If only we could be guaranteed great harvests like this every year!
As gardeners, we often think we can avoid the mistakes and replicate the successes we had in the previous year, but is it just me or does nature seems to rarely play ball by such logical reasoning? Every year seems to bring new challenges, new sights, new joys and also a few new disappointments.
Take for instance, growing tomatoes: for two years I happily grew ‘Gardeners Delight’ – that well known and usually reliable variety – both in my polytunnel and outdoors, only for them to get struck down with blight in the third and fourth years – so bad that I had to rip the whole plants up both times. I’ve since swapped to a blight resistant variety, and touch wood, haven’t had any problems since.
Similarly, the grapes on my vine all of a sudden developed botrytis (mould) one year and pretty much all rotted off. The next year, thinking I’d learn from it, I stripped off all the leaves away from around the bunches to increase air circulation, only for the vines to develop mildew, which again spread to the grapes making them inedible!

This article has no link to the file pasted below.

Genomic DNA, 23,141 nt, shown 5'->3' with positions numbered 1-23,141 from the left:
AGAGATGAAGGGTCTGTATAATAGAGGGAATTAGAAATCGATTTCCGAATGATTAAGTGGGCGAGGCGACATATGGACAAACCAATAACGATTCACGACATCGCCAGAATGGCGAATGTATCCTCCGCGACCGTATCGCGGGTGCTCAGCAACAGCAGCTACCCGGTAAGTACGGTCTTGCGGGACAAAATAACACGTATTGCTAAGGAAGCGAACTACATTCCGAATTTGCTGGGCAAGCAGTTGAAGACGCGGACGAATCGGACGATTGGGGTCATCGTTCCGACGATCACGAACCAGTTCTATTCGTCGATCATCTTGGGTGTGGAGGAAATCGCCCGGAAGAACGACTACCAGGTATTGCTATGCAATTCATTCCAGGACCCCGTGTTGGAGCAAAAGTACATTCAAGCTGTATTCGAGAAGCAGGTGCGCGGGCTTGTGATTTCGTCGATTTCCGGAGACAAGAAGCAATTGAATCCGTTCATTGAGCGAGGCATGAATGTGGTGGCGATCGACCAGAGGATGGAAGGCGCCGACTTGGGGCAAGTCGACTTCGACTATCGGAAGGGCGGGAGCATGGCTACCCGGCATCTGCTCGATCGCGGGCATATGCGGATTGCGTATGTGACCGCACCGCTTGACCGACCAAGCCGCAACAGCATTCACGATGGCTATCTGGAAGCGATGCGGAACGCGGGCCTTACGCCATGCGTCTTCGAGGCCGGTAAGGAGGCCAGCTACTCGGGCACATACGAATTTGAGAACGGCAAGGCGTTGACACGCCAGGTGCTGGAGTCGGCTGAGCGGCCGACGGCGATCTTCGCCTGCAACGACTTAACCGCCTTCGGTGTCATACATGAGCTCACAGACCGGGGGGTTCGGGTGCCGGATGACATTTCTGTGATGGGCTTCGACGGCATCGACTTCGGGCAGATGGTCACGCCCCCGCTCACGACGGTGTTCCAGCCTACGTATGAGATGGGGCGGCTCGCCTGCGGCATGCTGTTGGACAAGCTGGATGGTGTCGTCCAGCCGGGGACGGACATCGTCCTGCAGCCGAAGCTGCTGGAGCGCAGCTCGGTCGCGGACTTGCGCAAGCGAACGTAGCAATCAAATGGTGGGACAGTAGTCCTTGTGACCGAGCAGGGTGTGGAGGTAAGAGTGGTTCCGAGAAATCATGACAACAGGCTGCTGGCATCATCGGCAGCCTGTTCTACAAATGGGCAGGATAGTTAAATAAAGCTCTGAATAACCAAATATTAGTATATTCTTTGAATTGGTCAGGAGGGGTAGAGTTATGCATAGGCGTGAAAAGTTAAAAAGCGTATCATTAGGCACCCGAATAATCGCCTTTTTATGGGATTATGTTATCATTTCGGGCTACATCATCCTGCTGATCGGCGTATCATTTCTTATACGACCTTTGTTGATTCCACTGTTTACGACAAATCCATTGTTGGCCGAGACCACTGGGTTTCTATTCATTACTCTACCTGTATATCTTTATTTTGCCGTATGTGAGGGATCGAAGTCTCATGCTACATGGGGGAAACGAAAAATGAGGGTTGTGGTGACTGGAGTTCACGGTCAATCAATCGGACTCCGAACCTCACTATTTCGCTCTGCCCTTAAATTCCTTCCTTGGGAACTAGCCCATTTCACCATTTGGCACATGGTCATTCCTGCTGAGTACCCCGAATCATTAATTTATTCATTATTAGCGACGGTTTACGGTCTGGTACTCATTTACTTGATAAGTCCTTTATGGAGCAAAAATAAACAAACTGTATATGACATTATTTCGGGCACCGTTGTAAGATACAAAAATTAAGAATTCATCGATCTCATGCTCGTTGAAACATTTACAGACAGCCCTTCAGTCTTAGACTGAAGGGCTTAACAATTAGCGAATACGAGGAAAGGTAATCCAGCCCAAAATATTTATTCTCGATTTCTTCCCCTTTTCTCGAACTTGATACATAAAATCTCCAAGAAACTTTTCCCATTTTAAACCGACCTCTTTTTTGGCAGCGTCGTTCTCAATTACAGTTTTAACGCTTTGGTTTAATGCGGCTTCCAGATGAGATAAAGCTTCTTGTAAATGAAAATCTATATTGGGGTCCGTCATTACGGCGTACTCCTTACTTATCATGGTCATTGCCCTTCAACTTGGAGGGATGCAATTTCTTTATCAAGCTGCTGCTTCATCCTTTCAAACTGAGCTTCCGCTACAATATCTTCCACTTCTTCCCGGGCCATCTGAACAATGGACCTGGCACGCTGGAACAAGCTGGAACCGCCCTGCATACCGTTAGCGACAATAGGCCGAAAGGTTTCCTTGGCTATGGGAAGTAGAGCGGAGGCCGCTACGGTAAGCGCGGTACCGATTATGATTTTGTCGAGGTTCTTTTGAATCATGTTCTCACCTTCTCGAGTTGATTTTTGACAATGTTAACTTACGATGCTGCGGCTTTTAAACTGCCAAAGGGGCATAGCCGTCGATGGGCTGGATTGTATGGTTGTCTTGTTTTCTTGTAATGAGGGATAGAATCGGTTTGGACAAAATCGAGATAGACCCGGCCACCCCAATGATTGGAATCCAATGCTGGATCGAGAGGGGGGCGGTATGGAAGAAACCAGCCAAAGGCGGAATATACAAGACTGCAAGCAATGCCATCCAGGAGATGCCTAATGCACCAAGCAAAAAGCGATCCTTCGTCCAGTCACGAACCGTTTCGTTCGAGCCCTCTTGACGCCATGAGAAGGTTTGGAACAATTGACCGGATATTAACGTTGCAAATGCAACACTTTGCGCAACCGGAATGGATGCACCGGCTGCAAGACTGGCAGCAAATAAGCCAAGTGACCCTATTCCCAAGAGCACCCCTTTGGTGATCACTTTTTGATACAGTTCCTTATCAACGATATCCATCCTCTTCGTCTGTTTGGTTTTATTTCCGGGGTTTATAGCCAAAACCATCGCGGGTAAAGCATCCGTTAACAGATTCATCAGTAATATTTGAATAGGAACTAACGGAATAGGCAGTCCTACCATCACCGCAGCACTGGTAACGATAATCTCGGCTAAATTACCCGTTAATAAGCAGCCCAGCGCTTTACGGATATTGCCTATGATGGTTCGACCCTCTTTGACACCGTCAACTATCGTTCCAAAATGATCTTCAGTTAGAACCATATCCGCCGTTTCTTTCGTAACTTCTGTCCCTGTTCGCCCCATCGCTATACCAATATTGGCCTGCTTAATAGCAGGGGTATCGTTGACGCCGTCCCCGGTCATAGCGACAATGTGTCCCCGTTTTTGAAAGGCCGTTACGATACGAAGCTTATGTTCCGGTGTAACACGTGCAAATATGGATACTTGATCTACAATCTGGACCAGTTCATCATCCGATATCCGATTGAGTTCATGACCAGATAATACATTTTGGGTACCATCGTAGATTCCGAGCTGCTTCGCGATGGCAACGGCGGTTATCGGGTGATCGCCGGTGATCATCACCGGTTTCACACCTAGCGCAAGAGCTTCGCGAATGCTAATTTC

Even growing the simplest of plants, strawberries, has proved temperamental. I remember my first two years on the plot when I had gluts of lush, delicious fruit from my plants. Although, the plants inevitably grew weaker over time, the runners I took and replanted around the plot have never been nearly as productive, even though I’ve prepared the beds with compost and been feeding them through the season. It got to the point this year that the plants would rather die than yield any fruit!
And how about wildlife? Disappointingly, dragon and mayflies don’t seem to be nearly as common a sight on the allotment as they used to be and although I still get slow worms in my compost heap they’re a lot smaller than the ‘serpents’ I remember seeing several years back. Foxes on the other hand are definitely on the ascendency…
Strangely perhaps, weeds are another thing I’ve noticed changing. Ten years ago, I was forever pulling up ‘scarlet pimpernel’, yet I hardly see it now. Instead, field bindweed has appeared from nowhere, as has cow parsley, which has gradually marched its way down the plot!
I guess what all this teaches us is that nature is predictably unpredictable, with a million different factors influencing what has the upper hand in any given year. It certainly makes gardening interesting!
Have you noticed changes in your plot over the years?
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